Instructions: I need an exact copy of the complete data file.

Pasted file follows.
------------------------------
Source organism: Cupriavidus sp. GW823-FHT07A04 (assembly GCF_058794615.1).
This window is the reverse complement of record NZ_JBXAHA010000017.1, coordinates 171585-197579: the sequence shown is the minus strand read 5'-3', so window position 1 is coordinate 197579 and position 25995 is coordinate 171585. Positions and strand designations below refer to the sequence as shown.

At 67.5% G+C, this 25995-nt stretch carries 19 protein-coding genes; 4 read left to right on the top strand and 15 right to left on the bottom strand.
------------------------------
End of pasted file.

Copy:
Source organism: Cupriavidus sp. GW823-FHT07A04 (assembly GCF_058794615.1).
This window is the reverse complement of record NZ_JBXAHA010000017.1, coordinates 171585-197579: the sequence shown is the minus strand read 5'-3', so window position 1 is coordinate 197579 and position 25995 is coordinate 171585. Positions and strand designations below refer to the sequence as shown.

At 67.5% G+C, this 25995-nt stretch carries 19 protein-coding genes; 4 read left to right on the top strand and 15 right to left on the bottom strand.